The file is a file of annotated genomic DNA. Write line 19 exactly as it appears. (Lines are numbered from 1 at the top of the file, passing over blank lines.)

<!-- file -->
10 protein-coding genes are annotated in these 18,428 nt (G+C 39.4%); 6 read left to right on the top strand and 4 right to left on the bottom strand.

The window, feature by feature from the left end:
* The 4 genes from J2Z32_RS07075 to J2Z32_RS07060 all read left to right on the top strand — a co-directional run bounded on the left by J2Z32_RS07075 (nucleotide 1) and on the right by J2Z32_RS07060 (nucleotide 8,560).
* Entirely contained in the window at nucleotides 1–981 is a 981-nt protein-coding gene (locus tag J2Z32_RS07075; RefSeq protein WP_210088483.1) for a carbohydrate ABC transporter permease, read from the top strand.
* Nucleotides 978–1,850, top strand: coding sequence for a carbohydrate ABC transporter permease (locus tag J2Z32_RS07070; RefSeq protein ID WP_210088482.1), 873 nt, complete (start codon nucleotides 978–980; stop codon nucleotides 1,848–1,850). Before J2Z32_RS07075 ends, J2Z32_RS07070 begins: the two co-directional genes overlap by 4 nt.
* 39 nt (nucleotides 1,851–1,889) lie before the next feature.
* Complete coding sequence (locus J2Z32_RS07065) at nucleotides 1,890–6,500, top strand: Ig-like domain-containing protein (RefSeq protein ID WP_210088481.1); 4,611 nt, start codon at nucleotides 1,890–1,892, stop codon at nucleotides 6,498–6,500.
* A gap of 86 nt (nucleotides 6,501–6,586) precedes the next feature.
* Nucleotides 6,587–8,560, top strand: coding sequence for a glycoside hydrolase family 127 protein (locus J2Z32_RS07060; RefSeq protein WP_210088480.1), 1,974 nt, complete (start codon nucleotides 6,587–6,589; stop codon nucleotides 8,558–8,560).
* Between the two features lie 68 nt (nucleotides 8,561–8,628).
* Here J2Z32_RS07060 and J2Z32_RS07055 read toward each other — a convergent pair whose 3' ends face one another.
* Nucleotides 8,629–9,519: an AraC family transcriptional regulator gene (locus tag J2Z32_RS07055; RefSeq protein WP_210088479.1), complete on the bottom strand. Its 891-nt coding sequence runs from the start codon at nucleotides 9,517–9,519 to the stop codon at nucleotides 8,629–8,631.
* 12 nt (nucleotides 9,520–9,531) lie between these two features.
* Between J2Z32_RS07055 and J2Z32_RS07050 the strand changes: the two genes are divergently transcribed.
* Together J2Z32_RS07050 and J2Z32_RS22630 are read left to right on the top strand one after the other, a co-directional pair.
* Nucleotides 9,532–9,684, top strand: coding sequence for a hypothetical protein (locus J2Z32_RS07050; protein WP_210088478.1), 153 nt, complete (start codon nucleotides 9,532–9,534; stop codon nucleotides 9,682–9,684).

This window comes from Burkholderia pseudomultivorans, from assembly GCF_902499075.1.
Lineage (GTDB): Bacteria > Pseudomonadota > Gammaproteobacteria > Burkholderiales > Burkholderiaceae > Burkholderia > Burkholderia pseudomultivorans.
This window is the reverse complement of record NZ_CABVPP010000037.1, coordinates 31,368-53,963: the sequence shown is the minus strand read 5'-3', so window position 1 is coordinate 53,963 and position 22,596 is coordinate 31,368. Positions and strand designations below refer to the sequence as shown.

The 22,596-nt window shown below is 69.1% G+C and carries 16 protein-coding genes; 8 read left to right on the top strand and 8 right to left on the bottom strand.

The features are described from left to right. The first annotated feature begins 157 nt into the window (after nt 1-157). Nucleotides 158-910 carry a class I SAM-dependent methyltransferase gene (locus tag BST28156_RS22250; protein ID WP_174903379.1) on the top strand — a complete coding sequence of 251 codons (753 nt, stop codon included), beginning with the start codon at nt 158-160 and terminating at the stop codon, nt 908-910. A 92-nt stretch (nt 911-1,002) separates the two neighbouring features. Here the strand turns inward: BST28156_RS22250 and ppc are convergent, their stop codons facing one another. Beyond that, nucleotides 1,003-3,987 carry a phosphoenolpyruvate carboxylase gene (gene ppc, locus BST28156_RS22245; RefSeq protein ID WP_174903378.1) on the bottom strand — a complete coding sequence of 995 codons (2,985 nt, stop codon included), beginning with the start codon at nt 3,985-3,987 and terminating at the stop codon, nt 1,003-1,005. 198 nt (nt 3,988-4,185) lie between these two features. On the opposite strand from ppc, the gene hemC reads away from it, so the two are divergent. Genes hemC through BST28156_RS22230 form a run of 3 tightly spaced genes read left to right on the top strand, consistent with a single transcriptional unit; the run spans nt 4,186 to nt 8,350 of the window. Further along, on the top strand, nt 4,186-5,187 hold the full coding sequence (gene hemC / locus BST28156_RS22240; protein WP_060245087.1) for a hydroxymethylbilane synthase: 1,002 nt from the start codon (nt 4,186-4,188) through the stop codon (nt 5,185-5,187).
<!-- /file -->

This window is the reverse complement of record NZ_CABVPP010000037.1, coordinates 31,368-53,963: the sequence shown is the minus strand read 5'-3', so window position 1 is coordinate 53,963 and position 22,596 is coordinate 31,368. Positions and strand designations below refer to the sequence as shown.